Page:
A Review of the Approach to the 12th Five Year Plan
India’s 12th 5 year Plan is supposed to kick in this year, and aims for a growth of 9 to 9.5% per annum. Compared to a rate of just over 8% for the 11th plan, which has just ended, this seems somewhat ambitious. With the markets on holiday, I spent Dussehra examining the 12th Plan approach paper to see how realistic this 9% number is.
Aside from the heady experience of 10% growth during the global boom 5 years ago, the reason many believe we can expect high growth in India is our high rates of investment and private sector saving – respectively pegged at 36% and 34% of GDP by the Planning Commission. In projecting growth over the next 5 years, the plan requires these rates to rise further, with the investment rate for the entire 5 year period to hit 38.7%; to fund this, critically, it projects household savings rates to rise from 23 to 24%; corporate savings to go from 8.2 to 8.5%, and public savings to go from 2.5% to 3.7%. Also, it requires the capital account balance to go from 3.8 to 5%.
The current scenario suggests that each of these targets is a stretch. Household savings rates have been down for the last couple of years, and with much money going into gold, there is also the question of how the gold in our lockers and round our necks can be channelled into the financial system. Further, the plan also hopes for a tax to GDP ratio of 13% for the period, as compared to something like 10% for the whole 11th Plan. The burden of extra taxes is bound to lower the potential for the private sector – whether households or businesses – to save.
Meanwhile, to expect public savings to rise will require our government to forswear populism. With elections due in 2014, there seems little chance of that. And lastly, given the continued uncertainty in the global financial system, capital from abroad is likely to slow rather than grow, and expecting 5% of GDP to flow in from abroad is foolhardy.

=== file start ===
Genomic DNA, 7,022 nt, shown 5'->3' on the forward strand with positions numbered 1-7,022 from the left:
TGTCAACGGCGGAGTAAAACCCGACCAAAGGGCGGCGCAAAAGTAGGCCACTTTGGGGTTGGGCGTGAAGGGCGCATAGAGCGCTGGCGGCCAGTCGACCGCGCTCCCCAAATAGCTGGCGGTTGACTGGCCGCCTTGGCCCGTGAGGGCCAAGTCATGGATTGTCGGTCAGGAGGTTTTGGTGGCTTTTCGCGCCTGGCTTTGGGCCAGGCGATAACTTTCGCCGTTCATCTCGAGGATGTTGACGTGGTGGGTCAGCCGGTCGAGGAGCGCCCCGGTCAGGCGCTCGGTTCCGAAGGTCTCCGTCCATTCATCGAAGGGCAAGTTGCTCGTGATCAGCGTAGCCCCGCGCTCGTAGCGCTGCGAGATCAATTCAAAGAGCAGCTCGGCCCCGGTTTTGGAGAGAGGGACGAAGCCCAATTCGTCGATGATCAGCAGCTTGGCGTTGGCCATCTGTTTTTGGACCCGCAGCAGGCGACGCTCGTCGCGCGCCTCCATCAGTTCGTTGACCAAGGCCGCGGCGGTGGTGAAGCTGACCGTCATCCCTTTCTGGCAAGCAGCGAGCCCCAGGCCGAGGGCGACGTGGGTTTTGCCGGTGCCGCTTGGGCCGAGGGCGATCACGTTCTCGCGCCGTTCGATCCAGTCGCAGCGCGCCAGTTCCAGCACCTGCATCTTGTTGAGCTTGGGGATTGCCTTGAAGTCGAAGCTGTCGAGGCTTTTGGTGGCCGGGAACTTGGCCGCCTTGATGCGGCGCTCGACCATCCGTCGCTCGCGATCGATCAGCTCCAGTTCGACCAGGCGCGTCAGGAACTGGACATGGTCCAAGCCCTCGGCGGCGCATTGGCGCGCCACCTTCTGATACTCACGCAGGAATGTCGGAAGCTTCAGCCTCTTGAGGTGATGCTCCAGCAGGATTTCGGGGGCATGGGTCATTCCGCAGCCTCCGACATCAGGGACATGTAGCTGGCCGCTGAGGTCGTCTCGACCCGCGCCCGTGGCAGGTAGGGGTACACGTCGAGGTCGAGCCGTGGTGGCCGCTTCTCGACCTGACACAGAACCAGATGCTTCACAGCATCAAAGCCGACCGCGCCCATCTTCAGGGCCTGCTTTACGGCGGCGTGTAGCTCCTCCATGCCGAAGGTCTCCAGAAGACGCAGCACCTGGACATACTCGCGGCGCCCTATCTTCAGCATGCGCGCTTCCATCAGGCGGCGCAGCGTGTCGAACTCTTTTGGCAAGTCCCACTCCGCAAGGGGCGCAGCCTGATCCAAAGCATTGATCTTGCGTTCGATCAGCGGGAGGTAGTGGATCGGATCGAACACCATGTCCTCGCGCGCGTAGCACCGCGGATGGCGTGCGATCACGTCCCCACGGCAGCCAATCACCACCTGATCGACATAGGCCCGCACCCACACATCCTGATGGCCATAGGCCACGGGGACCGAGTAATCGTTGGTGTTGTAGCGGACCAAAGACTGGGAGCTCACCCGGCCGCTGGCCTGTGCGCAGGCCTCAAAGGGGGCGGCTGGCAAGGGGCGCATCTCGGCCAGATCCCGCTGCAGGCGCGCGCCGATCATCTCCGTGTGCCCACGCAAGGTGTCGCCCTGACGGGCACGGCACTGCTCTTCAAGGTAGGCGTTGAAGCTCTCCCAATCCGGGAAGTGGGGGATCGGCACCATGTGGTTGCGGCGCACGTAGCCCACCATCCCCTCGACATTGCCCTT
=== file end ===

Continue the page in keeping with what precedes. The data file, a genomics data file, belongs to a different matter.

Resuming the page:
All considered, my own sense is, the funds available for investment are going to be in the region of 5% less than the Planning Commission numbers.
The second issue in the chain of growth is how these funds convert into increased supply of goods and services. In studying this link, planners look at the number of rupees of investment required to generate 1 rupee of extra output in different sectors, a number called the sectoral ICOR (Incremental Capital Output Ratio). As should be expected, huge amounts of capital are required in building infrastructure in gas, electricity and water – sectoral ICOR of 16; transport – 12; and mining and quarrying – about 7. In contrast, for construction and finance, the numbers are vastly lower, 2 and 1 respectively.
Over the last 3-4 years, we have been hitting constraints in precisely the sectors with the highest ICORs – most notably in transport and across the entire energy chain. This suggests that, if we are to achieve sustainable growth, these sectors must be built up; in the short-term, they will yield lower returns for the financial buck, and hence overall growth will be lower. Without infrastructure keeping up, the document recognises that, “There is no doubt that an effort to expand demand to push growth beyond the level consistent with the supply potential will lead to inflation”.
It is crucial to understand this last statement – inflation is too often reduced to a discussion of interest rates, and with PC back in the FM's chair, the level of 'policy' debate on this matter has hit a new low. However, price levels have a structural underpinning, in terms of the capacity to supply an economy. All the signs are that we have hit a wall here.
In consequence, my own growth projection for the next 5 years is in the 5 to 6% range. 7% will only happen if the global system reverts to the heady days of the 'Oughties - an optimism few will share, and one on which no responsible planner should base a major document. As for 9%... that's a pipe dream.